Duke founder Neil Hughston wants to make a big splash second time around with a client-base of daring challenger brands.
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Creative agency DUKE makes advertising campaigns for challenger brands who want to be unashamedly big and bold. Neil Hughston, CEO and co-founder, explains why this brand of creativity isn't for everyone.
What's the business?
We make cool, creative stuff that makes people do things. We call it creative advertising. Yes, good old fashioned advertising that goes on the Television.
How did it come about?
With my three brilliant business partners, we’ve made it our duty to see that bold, brilliant and effective creative work makes it to the ‘streets’.
We passionately believe that the UK creative advertising business is in need of an agency like DUKE, as we want to push the boundaries and stop brands creating safe work. We like to make our clients feel comfortable with what many might see as uncomfortable.
Where are you at today?
There are eight permanent staff, but our freelance merry women and men swell us to over 30 at times. Given our proposition, “fortune favours the bold”, we are really only appealing to one out of five clients; those who have a desire and preparedness to do brave work.
Many talk a good game, but we look to work with those who have the balls to commission a genuinely bold piece of advertising. We specialise in challenger brands that have, or want to have, a big attitude and that want to rattle the category they are in but might not have huge budgets.
Duke's team of co-founders
What is the market opportunity?
We think there is a big opportunity, but it will take hard graft and real determination to deliver the output consistently. In five years’ time, if we can look back and say that we’ve created brilliant, bold and challenging creative for a set of select, like-minded clients, we can say that we’ve achieved what we wanted to. If we haven’t, then we’ll keep going until we do.
What about bumps in the road?
Mainly the cynics. I’m not sure whether you can overcome them with anything other than doing a great job and proving them wrong. We’ll keep fine tuning our proposition and putting it out there to be challenged. We’re lucky to have a couple of brilliant Non Execs, whose counsel and support is invaluable and always welcome. Ultimately, the creative work will speak for itself.
How does a creative agency advertise itself?
We always do something special at Christmas. In 2016 we created a Villains colouring book. We like ruffling feathers and plenty of people talked about it. Most importantly, it put a smile on everyone’s faces.
What's hard about business and what makes it all worthwhile?
The hardest thing is the emotional investment is equal to the financial investment. It always hurts when you lose, but it’s more personal when it’s your own agency. However, you gradually learn to become hardened to disappointment.
Conversely, the thing that’s the most fulfilling is when you win the pitch. There is nothing more satisfying than seeing the headlines saying that you’ve won an account, and the overwhelming sense of pride and achievement is physical. The victories are even sweeter when you see your work out in the real world. It puts a spring in your step.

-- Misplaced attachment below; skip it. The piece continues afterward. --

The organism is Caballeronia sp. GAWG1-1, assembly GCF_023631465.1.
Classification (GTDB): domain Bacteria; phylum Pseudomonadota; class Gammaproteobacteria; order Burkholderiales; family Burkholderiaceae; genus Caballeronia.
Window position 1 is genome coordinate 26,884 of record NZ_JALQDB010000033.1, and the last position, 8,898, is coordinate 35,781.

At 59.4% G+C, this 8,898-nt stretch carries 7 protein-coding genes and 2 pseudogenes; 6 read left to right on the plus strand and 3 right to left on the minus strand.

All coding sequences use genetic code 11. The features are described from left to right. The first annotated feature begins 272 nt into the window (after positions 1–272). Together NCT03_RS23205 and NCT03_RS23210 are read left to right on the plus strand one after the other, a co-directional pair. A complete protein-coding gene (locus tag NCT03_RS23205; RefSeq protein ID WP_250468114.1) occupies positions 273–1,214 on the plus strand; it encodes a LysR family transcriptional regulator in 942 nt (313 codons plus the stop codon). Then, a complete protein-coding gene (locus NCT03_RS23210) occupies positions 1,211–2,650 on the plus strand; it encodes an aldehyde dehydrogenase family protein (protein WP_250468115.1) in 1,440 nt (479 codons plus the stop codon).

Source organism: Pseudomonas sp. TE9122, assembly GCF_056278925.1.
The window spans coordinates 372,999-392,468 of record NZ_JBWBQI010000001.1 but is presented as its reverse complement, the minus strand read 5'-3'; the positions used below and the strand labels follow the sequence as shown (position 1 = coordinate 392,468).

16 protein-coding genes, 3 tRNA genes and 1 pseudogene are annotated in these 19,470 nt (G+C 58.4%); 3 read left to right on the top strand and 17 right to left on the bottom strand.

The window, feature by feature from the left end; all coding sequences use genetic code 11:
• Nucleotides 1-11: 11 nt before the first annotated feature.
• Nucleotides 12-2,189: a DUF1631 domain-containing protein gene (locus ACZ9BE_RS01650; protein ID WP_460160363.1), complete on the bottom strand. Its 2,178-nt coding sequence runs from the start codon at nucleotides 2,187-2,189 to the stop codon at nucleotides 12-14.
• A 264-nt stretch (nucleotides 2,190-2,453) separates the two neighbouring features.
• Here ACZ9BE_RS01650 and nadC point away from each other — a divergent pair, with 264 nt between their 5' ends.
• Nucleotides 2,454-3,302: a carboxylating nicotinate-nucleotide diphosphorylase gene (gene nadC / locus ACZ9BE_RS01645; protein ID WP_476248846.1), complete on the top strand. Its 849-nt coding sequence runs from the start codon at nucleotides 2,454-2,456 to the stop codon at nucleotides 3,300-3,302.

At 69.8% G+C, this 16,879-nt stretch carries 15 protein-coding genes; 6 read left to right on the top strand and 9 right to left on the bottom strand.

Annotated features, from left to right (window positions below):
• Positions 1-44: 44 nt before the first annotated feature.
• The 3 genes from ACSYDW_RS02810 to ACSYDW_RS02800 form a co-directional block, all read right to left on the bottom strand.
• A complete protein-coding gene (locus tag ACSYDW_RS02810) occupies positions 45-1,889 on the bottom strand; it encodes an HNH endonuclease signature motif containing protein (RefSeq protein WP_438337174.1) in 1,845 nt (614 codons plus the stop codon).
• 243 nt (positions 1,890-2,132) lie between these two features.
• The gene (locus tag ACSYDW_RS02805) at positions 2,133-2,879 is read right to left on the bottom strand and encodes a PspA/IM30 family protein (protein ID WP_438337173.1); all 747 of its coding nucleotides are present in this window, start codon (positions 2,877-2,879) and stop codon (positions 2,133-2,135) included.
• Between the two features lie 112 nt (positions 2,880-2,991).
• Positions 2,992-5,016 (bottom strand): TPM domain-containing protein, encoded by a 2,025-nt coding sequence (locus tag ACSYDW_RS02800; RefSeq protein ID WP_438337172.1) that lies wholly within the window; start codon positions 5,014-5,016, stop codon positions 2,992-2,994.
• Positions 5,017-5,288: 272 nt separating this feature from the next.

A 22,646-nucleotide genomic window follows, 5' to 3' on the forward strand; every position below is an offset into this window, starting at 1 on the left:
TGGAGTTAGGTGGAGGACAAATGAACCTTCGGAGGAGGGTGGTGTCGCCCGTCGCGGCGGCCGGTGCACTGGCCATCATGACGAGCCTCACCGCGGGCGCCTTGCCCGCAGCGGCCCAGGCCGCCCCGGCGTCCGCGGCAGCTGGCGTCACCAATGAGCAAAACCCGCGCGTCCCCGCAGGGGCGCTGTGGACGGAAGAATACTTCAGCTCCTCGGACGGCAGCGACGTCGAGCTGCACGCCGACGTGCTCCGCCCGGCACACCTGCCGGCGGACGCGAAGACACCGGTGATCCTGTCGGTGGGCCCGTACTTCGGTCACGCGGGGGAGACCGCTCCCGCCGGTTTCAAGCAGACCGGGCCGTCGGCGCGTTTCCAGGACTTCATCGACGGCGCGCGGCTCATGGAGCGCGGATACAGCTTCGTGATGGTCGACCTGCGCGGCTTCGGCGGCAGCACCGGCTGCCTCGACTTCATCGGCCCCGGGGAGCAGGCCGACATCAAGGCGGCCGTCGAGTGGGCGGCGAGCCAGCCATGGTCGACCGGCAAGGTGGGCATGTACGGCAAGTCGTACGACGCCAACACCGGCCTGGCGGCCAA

Creativity is its own reward, but winning is good too
What would you change about government?
Can I change a couple? I’d mandate the government to do far more than they currently do to promote startup businesses in the creative industry; the lack of support they give to arguably one of the country’s biggest exports is disappointing. I’d also want to make sure that creativity had far more prevalence on the school curriculum, both in primary and secondary schools.
If we are going to be more diverse in our recruitment and stop talent from draining into other industries, we need to start early, and start now. As it stands, creative advertising isn’t an option as a career – there are a lucky few of us that have fallen into it, but the opportunities to seek it out as a career option are non-existent.
What is your biggest mistake?
Being far too eager to start my first agency, which shut its doors a few years ago. It’s easy to let passion and excitement blind you to the commercial realities of running and sustaining a profitable business. Having said that, the learnings I have gained from the mistakes I made have paid back in bucket loads.
Why are you different from the others?
Staying true to our proposition sets us apart. Arguably it means we fish from a smaller pool, but the way we work with our clients is fearless, honest and truly collaborative. We become a partnership, not a slave / master relationship. The only way you can nurture that is by keeping your creative output front and centre. Those clients that see the benefit of bold work will stick with you, through good and bad times.
Heather Graham in Duke's Foxy bingo ad
How do you attract and reward your people?
We keep our ears to the ground, network, run open days and welcome people to challenge what we do. We take work life balance very seriously, we all have kids and love spending time with them, and want the people we work with to do the same. We’re happy with people working from home, everyone gets 25 days’ holiday a year, we always try and close between Christmas and New Year and everyone gets a paid sabbatical after three years’ service.
How do you rate government support for growing businesses?
I’d say not great. You only need to look at the Budget last month to see how challenging it is to be a small business. From increased business rates to the proposed tax hike for freelancers, it’s a difficult time.
What are your top three tips for people starting a business?
Chemistry. Chemistry. Chemistry. Get that right, and everything else will follow. Never give up on your beliefs and don’t be afraid to say what you think. Being comfortable in yourself at work beats the hell out of a fat salary.